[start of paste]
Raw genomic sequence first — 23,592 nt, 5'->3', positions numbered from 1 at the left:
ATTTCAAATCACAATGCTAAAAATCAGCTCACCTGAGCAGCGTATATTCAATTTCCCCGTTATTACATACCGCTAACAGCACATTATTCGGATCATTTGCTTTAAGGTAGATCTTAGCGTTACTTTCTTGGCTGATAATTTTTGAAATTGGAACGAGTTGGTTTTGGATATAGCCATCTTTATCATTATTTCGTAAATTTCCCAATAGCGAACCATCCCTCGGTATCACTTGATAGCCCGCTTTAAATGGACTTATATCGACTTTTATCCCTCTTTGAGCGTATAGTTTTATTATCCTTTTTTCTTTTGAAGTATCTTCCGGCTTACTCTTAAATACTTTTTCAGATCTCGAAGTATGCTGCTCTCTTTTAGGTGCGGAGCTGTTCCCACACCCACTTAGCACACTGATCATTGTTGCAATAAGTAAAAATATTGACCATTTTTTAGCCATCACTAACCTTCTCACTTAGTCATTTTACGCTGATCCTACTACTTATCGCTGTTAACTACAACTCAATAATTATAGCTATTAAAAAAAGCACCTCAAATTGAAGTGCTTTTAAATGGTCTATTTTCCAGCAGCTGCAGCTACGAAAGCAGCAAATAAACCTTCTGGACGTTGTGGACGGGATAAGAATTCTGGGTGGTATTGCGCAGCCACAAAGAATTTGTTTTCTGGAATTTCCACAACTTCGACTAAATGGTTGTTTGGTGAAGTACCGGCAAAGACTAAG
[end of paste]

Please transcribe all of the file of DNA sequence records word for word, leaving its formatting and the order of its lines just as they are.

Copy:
Raw genomic sequence first — 23,592 nt, 5'->3', positions numbered from 1 at the left:
ATTTCAAATCACAATGCTAAAAATCAGCTCACCTGAGCAGCGTATATTCAATTTCCCCGTTATTACATACCGCTAACAGCACATTATTCGGATCATTTGCTTTAAGGTAGATCTTAGCGTTACTTTCTTGGCTGATAATTTTTGAAATTGGAACGAGTTGGTTTTGGATATAGCCATCTTTATCATTATTTCGTAAATTTCCCAATAGCGAACCATCCCTCGGTATCACTTGATAGCCCGCTTTAAATGGACTTATATCGACTTTTATCCCTCTTTGAGCGTATAGTTTTATTATCCTTTTTTCTTTTGAAGTATCTTCCGGCTTACTCTTAAATACTTTTTCAGATCTCGAAGTATGCTGCTCTCTTTTAGGTGCGGAGCTGTTCCCACACCCACTTAGCACACTGATCATTGTTGCAATAAGTAAAAATATTGACCATTTTTTAGCCATCACTAACCTTCTCACTTAGTCATTTTACGCTGATCCTACTACTTATCGCTGTTAACTACAACTCAATAATTATAGCTATTAAAAAAAGCACCTCAAATTGAAGTGCTTTTAAATGGTCTATTTTCCAGCAGCTGCAGCTACGAAAGCAGCAAATAAACCTTCTGGACGTTGTGGACGGGATAAGAATTCTGGGTGGTATTGCGCAGCCACAAAGAATTTGTTTTCTGGAATTTCCACAACTTCGACTAAATGGTTGTTTGGTGAAGTACCGGCAAAGACTAAG